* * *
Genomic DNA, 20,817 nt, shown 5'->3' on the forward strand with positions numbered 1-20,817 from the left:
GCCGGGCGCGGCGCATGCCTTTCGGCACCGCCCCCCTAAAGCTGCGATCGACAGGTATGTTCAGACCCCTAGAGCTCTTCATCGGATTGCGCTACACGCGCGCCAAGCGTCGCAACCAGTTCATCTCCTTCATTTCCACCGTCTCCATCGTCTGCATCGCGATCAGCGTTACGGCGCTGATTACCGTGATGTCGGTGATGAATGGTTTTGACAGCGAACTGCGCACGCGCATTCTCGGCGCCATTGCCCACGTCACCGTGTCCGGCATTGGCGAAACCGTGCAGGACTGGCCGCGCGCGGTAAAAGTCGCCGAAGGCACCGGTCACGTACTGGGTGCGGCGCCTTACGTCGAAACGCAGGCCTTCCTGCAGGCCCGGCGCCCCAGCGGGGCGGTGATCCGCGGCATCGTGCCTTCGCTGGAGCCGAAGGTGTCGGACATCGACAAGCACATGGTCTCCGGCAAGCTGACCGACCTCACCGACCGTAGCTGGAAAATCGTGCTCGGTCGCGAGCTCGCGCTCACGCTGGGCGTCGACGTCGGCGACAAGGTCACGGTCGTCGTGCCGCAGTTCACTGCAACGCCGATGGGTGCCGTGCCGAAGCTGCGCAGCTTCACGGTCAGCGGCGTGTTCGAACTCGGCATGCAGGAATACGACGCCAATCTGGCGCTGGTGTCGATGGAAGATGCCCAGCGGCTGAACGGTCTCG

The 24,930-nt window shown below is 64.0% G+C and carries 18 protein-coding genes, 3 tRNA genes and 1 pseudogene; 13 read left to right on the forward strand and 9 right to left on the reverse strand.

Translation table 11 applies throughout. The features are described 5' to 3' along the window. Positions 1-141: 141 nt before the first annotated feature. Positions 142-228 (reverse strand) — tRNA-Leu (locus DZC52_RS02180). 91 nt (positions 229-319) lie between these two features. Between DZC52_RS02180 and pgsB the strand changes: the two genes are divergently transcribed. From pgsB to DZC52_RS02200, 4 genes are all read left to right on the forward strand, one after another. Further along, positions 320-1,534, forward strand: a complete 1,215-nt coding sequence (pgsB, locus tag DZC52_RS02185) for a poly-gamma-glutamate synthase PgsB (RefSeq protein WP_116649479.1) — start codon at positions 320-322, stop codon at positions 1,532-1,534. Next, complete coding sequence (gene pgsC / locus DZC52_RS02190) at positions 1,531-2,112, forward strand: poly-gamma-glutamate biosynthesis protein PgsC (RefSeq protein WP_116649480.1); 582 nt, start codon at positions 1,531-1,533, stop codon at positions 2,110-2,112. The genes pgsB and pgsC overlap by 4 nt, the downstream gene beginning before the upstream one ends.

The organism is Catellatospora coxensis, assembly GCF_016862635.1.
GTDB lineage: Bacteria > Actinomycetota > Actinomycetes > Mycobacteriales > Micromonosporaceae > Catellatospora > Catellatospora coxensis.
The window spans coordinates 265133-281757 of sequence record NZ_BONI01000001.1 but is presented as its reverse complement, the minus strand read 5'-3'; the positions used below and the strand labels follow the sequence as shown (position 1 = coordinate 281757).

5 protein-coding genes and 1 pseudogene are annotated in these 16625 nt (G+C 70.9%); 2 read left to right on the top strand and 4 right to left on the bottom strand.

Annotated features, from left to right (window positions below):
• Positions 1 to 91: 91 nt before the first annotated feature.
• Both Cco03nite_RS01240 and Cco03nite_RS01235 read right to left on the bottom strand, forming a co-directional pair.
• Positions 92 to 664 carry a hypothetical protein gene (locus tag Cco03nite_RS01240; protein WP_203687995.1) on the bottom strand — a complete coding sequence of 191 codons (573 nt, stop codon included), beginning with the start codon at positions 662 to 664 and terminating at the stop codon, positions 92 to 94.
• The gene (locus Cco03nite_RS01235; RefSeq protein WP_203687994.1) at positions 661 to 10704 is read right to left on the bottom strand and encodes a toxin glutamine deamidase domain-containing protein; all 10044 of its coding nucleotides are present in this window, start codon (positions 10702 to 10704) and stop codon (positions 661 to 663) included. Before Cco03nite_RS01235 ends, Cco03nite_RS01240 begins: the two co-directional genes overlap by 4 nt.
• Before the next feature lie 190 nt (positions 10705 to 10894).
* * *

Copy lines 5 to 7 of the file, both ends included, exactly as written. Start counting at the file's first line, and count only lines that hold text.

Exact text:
The organism is Catellatospora coxensis, assembly GCF_016862635.1.
GTDB lineage: Bacteria > Actinomycetota > Actinomycetes > Mycobacteriales > Micromonosporaceae > Catellatospora > Catellatospora coxensis.
The window spans coordinates 265133-281757 of sequence record NZ_BONI01000001.1 but is presented as its reverse complement, the minus strand read 5'-3'; the positions used below and the strand labels follow the sequence as shown (position 1 = coordinate 281757).